Thursday, April 25, 2013

MULBERRY ST. (2006) movie review

Mulberry St. (2006) d. Mickle, Jim (USA)

Shot on a budget that wouldn’t cover a Hollywood production’s craft services, Mulberry St. takes an outlandish premise (infected rodent attacks result in hordes of bloodthirsty mutant man/rat creatures) and firmly anchors it through realistic human drama and fully fleshed out characters. It ain't rocket science, but I'm consistently shocked how many independent horror filmmakers fail to grasp this simple equation of thrills, blood spills and emotional investment. Take note, folks - this is how it's done.

Co-written by Mickle and lead actor Nick Damici, the film evokes “infection” terror, a la 28 Days Later, and like Danny Boyle’s apocalyptic stunner, consistently surprises us with its nimble combination of humanity and horror. Creepy and claustrophobic throughout, with some genuinely scary moments featuring makeup whiz Adam Morrow’s impressive rat creations. In addition to Damici (who is terrific), the unknown ensemble cast delivers big-time, with special kudos to Kim Blair, Bo Corre, Larry Fessenden and Lou Torres.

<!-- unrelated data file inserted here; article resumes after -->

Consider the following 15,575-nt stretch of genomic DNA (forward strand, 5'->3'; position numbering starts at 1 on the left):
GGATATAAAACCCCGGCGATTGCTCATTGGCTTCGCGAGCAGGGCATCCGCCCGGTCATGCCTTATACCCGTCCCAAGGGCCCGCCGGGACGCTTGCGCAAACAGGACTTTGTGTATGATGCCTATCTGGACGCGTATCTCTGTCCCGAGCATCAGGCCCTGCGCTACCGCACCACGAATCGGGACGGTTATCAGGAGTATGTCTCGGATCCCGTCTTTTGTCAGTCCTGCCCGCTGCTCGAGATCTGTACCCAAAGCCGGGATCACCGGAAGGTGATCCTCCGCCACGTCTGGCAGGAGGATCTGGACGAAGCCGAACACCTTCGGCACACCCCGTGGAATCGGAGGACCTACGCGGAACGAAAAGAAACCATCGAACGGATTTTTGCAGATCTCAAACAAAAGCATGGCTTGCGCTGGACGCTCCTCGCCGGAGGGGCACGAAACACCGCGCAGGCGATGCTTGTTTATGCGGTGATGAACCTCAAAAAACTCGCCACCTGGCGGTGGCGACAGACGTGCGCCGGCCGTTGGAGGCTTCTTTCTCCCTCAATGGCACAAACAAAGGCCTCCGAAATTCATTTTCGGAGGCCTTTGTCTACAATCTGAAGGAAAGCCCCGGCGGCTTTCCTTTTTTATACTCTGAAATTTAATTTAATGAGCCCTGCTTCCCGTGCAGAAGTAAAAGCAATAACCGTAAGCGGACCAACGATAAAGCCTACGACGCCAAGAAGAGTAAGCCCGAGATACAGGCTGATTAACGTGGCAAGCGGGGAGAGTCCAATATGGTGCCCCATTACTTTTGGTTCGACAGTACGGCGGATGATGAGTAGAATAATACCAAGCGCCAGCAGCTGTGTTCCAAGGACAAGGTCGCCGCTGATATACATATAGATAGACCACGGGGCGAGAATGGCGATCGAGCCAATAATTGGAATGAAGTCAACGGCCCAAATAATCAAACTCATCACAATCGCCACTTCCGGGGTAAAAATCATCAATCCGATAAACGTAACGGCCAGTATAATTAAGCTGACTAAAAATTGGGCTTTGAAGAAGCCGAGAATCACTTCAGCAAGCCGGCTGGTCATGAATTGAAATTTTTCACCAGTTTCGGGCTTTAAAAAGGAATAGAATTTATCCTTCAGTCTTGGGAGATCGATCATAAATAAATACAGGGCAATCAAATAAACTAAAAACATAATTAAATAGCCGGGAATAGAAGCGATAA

Shot on location in NYC with limited sets (nearly all the interiors are redressed versions of Damici’s own apartment and building) and zero permits, this is an incredible independent effort that should be required viewing for any budding horrormeisters who think it impossible to create a worthwhile film with limited financial resources.

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